Death if it happens will be from anaphalatic shock is what I was told too (by the demonstrator whose courses I went on) More unexpected news to me was that without death or anaphalatic shock, a serious reaction to poly-antivenom can leave people with neuro/nerve disorders. I think the 1 in 4 information I was told related to serious reactions, although what constitutes a serious reaction, or nerve damage, could be subjective I suppose.

    • BobinOz February 26, 2013, 5:37 pm | Link

      Sorry John, yes, so you did. That’s a good example of my “speed reading” gone wrong 🙂 but with a one in four serious reaction, sounds pretty risky having this antivenom, so, as you say, much better (if you can help it) to not get bitten at all.

      Thanks for clearing that up for me, Bob

  • john February 16, 2013, 5:36 am | Link

    I’m surprised you’ve not seen lace monitors in the wild since you obviously get out and about, They are present at Mt Cootha botanic gardens near the lake; Noosa National Park also a good place.

    Bit of trivia – A study not so long ago has show goannas have venom too (like snakes), only they don’t have the fangs of snakes to deliver it. They can bite though and if they drew blood or you have an open cut they can transfer some venom from their mouth parts to your blood, although not in the direct manner of a snake with fangs.

    Just last week i went on two wildlife handing courses; its correct as you point out that monitors are a hand full to handle. Even relatively small ones, it takes two people, one to hold while the other puts a bag/towel near its mouth to give it something to chew on in its anger. they defecate on you if they can, they claw you and their claws are sharp, and if you hold it correctly so it can’t claw you it will whip with you with its tail, they are really like dinosaurs. You wouldn’t want to have to get a big one of out a tent if you were camping.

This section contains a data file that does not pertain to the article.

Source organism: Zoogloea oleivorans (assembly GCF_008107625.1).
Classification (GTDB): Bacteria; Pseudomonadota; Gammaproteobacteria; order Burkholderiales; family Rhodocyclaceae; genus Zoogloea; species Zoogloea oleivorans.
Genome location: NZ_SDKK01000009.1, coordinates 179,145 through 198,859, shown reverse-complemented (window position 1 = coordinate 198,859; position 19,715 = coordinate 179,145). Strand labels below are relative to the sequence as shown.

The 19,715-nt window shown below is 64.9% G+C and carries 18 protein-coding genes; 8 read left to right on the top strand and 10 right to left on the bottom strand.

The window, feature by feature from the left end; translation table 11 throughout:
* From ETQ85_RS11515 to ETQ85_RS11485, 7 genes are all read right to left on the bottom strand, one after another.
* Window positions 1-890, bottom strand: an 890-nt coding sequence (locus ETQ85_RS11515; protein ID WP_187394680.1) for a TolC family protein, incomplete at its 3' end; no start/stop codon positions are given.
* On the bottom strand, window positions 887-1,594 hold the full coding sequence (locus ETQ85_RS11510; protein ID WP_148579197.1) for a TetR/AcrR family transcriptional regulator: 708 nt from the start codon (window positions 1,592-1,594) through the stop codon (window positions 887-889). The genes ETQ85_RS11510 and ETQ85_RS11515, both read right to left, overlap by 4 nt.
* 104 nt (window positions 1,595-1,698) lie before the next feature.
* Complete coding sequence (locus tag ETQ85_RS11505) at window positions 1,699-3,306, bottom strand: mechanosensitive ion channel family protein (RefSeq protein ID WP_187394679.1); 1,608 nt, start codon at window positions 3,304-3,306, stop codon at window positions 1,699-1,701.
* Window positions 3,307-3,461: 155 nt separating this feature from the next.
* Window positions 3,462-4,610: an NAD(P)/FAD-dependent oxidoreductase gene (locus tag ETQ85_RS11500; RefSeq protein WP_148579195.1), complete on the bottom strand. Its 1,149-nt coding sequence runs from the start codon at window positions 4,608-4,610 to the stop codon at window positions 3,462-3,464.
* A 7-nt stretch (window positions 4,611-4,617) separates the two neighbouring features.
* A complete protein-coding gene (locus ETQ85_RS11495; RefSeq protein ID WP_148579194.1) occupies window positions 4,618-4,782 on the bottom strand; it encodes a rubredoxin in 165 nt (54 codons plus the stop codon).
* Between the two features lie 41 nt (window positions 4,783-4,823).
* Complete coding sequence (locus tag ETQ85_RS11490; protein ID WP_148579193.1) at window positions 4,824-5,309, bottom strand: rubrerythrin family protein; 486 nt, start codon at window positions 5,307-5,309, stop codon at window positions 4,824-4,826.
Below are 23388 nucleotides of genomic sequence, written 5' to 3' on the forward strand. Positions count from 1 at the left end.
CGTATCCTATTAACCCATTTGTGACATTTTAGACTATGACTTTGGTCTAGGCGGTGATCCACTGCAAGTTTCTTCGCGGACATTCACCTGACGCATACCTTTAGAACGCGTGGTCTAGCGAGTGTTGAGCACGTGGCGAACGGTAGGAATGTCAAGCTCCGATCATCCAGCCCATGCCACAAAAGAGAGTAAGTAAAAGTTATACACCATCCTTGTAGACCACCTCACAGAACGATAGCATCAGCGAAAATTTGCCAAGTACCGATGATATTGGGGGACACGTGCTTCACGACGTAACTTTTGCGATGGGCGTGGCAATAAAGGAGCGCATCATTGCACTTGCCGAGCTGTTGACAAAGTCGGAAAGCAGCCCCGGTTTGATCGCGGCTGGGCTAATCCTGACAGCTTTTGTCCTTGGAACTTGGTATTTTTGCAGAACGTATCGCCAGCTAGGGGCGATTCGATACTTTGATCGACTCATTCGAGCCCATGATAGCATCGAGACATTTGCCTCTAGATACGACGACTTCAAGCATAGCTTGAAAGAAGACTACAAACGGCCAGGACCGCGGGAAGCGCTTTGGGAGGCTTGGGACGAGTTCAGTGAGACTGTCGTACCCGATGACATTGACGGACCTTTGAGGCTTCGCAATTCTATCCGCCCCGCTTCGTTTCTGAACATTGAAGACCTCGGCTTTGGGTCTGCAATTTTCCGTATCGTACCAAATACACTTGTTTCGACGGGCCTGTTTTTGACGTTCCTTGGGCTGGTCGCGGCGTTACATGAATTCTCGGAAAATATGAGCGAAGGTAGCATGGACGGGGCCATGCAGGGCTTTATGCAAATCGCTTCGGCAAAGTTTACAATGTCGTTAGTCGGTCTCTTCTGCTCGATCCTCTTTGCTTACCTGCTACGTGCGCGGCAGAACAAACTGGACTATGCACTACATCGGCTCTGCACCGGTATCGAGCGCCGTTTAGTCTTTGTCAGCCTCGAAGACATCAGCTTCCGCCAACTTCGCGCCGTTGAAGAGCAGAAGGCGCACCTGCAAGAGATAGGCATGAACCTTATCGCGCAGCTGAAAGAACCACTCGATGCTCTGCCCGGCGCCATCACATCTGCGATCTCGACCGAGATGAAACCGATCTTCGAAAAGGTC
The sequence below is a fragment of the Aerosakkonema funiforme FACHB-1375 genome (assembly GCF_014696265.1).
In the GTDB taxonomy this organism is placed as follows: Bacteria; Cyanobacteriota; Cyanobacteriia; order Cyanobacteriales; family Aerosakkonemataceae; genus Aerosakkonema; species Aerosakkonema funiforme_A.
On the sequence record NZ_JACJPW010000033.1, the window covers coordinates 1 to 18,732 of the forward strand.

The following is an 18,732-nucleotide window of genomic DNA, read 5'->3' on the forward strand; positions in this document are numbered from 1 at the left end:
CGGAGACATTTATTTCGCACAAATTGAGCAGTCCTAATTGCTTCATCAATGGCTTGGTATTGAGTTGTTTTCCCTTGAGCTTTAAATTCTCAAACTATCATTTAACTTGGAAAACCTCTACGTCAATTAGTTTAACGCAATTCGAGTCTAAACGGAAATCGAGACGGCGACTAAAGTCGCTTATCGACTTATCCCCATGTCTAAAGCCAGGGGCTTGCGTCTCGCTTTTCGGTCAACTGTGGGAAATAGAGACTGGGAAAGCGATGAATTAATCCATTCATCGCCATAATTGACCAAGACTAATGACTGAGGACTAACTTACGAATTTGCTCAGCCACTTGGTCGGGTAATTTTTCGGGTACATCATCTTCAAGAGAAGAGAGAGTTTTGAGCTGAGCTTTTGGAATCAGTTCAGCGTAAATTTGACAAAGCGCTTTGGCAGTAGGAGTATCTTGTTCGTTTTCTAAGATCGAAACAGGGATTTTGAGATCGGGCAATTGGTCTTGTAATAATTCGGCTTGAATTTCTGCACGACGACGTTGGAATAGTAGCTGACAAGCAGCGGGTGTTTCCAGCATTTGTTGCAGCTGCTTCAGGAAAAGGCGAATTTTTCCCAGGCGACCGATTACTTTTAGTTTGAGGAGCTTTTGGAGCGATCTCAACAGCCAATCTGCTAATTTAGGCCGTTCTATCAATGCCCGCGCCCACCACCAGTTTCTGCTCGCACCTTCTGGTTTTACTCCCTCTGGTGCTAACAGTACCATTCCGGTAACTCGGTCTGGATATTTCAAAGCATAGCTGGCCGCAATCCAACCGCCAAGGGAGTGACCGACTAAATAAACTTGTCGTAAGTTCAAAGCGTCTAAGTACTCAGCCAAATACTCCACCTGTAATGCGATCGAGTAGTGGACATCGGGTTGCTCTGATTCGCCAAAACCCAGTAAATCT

I also handled venomous snakes at the 2nd session. How many of the world’s top ten most venomous snakes like in QLD? Answer: all ten. With a hook and a bag on a handle, getting an Eastern Brown to go into a bag it doesn’t want to go into is a interesting experience. lol. Seriously though I learnt a lot, one thing I didn’t know is if a snake bites you and draws blood and you don’t know the species, the emergency services will give you a poly-anti venom, 1 in 4 people have serious reactions to the anti-venom, it can leave people with nerve disorders, or even death. Its simply best not to get bitten. And actually deaths from snake bites are rare here. One or two a year which is nothing compared to say, road accident fatalities here or back in the UK, and yet we all get in cars.

    • BobinOz February 18, 2013, 2:32 pm | Link

      If I was camping and there was one in my tent, I’d be the one getting out! Yes, these things are a handful and I definitely wouldn’t be trying to pick one up. I do want to see one though, and thank you for your tips.

      I’ve been to quite a few places where I would have hoped to have seen them, particularly up in Mt Nebo, no luck though. Mt Cootha botanic gardens near the lake sounds promising though, and not far from me so I will check it out.

      As for this poly antivenom, I assume you mean polyvalent antivenom which is usually given where the identity of the snake is not known. I think it’s a mixture of all the other snake antivenoms and is given in larger doses, so the chances of a bad reaction are higher.

      I think it’s possible to be allergic and therefore suffer anaphylactic shock after being given any antivirus, but I’d be really surprised if the death rate from polyvalent antivenom is anywhere near as bad as one in four. I’d be interested to hear where you heard that figure.

      Cheers

      Bob